Timing of planted acreage surveys creates confusion on actual plantings

It will be another month until it is known if farmers actually planted their intended corn acres

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Quick look

Soybeans: Ontario soybeans will see significant competition from U.S. soybeans for the rest of this crop year.
Corn: U.S. corn yield needs to drop below 155 bushels per acre in order to turn the market to bullish.
Wheat: Despite the poor Ontario wheat crop, 2019 is globally expected to be the second largest wheat crop on record.

Statistics Canada’s seeded acreage survey released June 26 was conducted from May 14 to June 11. When Ontario farmers were surveyed, they likely gave intended acreage rather than actual seeded area because of the cool, wet conditions.

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Statistics Canada stated that there may be changes on subsequent reports. Most of Ontario received 85 per cent to 115 per cent of normal precipitation throughout June. Traders and analysts believe the resumption of normal precipitation levels allowed farmers to complete their initial seeding plans.

Of the Ontario winter wheat seeded in the fall, only 65.4 per cent will be harvested this summer, compared to the traditional 90 to 95 per cent that holds over through the winter. Fusarium is expected to be a major problem this year; therefore, soft red winter milling wheat supplies will be historically tight in Ontario for the 2019-20 crop year.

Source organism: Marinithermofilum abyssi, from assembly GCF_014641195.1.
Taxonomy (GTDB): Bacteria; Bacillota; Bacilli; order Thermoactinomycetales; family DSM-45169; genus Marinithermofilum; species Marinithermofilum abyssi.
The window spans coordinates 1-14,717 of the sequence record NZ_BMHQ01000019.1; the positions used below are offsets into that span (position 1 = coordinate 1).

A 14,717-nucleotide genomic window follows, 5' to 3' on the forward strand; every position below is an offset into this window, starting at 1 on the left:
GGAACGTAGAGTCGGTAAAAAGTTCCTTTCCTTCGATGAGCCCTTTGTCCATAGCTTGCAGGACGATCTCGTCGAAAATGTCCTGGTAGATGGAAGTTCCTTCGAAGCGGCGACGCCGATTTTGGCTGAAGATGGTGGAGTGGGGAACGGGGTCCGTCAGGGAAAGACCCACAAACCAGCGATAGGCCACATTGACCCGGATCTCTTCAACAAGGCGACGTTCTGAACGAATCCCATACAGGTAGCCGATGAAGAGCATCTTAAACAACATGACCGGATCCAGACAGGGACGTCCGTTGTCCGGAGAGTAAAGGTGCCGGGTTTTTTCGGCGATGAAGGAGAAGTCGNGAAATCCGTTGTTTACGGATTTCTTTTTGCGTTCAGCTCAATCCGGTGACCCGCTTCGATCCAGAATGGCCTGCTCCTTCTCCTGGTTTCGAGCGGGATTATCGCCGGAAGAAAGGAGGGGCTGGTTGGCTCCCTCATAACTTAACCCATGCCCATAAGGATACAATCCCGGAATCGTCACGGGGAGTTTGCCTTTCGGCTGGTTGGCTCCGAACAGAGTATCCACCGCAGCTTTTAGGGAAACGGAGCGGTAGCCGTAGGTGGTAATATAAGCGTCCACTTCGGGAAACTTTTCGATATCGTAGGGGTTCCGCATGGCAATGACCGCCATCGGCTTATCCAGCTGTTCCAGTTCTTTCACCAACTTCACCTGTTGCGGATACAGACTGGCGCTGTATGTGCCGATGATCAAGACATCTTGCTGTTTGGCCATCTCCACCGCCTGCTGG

United States corn acres came in above expectations on the U.S. Department of Agriculture acreage report released June 28. U.S. soybean acres were sharply lower than the average trade estimate. The USDA plans to re-survey 14 states in July and release the updated data on the August World Agricultural Supply and Demand Estimates (WASDE) report. Uncertainty continues in regards to corn and soybean fundamentals due to the variability in seeded acreage and yields. The corn and soybean markets will be extremely sensitive to weather over the next month.